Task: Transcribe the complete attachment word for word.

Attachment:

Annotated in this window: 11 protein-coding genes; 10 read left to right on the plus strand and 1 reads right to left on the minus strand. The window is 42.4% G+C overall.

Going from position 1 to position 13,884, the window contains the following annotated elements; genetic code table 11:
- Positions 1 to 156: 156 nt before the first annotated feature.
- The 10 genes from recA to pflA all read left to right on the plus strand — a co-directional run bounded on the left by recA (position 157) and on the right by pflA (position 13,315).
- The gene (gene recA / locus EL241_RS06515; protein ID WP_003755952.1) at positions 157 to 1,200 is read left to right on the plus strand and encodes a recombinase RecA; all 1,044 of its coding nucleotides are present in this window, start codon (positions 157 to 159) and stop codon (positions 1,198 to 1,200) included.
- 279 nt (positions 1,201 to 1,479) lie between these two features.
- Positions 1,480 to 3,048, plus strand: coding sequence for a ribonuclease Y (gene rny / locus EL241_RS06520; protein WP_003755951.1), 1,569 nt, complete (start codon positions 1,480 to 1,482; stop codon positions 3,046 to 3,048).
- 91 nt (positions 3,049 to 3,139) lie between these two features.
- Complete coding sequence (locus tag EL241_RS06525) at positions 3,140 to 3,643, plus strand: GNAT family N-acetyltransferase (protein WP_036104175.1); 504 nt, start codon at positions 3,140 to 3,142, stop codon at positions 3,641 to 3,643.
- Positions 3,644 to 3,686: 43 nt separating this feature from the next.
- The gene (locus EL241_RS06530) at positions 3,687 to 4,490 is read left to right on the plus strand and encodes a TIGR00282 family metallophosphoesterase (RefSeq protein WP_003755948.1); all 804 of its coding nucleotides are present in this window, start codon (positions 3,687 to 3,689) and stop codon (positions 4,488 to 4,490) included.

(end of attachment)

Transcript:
Annotated in this window: 11 protein-coding genes; 10 read left to right on the plus strand and 1 reads right to left on the minus strand. The window is 42.4% G+C overall.

Going from position 1 to position 13,884, the window contains the following annotated elements; genetic code table 11:
- Positions 1 to 156: 156 nt before the first annotated feature.
- The 10 genes from recA to pflA all read left to right on the plus strand — a co-directional run bounded on the left by recA (position 157) and on the right by pflA (position 13,315).
- The gene (gene recA / locus EL241_RS06515; protein ID WP_003755952.1) at positions 157 to 1,200 is read left to right on the plus strand and encodes a recombinase RecA; all 1,044 of its coding nucleotides are present in this window, start codon (positions 157 to 159) and stop codon (positions 1,198 to 1,200) included.
- 279 nt (positions 1,201 to 1,479) lie between these two features.
- Positions 1,480 to 3,048, plus strand: coding sequence for a ribonuclease Y (gene rny / locus EL241_RS06520; protein WP_003755951.1), 1,569 nt, complete (start codon positions 1,480 to 1,482; stop codon positions 3,046 to 3,048).
- 91 nt (positions 3,049 to 3,139) lie between these two features.
- Complete coding sequence (locus tag EL241_RS06525) at positions 3,140 to 3,643, plus strand: GNAT family N-acetyltransferase (protein WP_036104175.1); 504 nt, start codon at positions 3,140 to 3,142, stop codon at positions 3,641 to 3,643.
- Positions 3,644 to 3,686: 43 nt separating this feature from the next.
- The gene (locus EL241_RS06530) at positions 3,687 to 4,490 is read left to right on the plus strand and encodes a TIGR00282 family metallophosphoesterase (RefSeq protein WP_003755948.1); all 804 of its coding nucleotides are present in this window, start codon (positions 3,687 to 3,689) and stop codon (positions 4,488 to 4,490) included.